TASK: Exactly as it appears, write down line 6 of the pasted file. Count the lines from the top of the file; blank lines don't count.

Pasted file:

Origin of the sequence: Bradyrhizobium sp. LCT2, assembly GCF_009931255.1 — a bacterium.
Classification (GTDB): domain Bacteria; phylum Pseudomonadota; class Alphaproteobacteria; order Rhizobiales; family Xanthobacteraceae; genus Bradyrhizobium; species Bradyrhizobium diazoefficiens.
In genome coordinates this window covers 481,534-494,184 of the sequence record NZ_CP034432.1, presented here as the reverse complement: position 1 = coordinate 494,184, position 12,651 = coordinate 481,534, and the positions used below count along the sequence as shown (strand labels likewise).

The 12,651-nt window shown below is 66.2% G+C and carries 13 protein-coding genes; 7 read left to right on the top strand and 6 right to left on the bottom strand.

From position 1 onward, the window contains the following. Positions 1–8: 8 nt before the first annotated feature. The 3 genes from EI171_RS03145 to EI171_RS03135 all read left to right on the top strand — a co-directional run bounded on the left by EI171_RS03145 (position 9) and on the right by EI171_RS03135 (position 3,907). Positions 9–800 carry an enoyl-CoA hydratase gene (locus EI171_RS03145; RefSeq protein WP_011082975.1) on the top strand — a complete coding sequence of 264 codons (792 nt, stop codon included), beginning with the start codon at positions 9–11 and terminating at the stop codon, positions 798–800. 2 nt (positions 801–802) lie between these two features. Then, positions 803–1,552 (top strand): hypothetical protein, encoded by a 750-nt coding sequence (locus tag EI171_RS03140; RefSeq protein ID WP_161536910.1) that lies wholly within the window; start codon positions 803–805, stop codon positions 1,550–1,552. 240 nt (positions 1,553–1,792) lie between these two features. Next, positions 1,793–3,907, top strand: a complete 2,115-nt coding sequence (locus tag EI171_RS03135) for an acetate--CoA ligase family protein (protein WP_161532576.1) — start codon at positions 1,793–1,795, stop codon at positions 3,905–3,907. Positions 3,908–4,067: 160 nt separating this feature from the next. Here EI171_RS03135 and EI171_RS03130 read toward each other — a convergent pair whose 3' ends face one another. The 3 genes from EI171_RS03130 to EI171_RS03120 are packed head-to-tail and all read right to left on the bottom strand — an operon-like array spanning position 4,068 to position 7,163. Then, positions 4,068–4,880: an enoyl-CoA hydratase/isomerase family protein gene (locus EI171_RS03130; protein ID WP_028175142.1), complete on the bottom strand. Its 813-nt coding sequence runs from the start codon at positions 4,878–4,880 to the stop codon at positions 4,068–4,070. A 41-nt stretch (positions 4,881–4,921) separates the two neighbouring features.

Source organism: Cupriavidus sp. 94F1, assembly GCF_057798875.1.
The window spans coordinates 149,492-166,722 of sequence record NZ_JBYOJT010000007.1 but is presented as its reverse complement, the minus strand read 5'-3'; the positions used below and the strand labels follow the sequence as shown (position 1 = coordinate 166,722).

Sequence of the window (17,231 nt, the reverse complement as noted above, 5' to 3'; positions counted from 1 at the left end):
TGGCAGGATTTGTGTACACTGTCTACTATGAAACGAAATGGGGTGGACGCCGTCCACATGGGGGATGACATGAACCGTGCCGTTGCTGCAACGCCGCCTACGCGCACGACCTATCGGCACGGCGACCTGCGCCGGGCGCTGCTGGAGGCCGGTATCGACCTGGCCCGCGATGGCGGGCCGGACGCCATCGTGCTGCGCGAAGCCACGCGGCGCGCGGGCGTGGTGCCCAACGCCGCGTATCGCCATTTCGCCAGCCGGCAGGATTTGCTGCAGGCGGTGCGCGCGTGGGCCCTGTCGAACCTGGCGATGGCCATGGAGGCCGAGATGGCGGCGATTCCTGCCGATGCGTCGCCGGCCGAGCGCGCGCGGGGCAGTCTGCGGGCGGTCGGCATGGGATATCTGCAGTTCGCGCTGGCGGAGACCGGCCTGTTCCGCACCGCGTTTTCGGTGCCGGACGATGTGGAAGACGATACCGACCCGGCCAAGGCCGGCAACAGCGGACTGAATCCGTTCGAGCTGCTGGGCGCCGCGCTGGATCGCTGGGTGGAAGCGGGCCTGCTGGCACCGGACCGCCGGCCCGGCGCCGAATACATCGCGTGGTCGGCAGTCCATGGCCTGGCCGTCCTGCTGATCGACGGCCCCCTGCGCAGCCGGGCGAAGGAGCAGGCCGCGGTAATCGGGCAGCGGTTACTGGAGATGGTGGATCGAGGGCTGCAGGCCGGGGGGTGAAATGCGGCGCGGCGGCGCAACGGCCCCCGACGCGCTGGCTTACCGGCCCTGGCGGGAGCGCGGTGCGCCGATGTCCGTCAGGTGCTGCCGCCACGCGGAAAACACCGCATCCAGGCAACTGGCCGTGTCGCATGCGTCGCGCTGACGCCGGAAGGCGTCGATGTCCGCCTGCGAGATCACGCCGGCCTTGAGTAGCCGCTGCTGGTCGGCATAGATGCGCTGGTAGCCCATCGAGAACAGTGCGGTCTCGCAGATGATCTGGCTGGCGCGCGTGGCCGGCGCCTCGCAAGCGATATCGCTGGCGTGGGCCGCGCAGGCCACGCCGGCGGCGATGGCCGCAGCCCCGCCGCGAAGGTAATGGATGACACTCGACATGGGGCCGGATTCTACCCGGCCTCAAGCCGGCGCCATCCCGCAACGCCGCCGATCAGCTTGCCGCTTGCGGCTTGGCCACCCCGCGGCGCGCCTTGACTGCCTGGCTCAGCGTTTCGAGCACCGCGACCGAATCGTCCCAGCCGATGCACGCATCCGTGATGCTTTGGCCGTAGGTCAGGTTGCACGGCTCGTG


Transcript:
Source organism: Cupriavidus sp. 94F1, assembly GCF_057798875.1.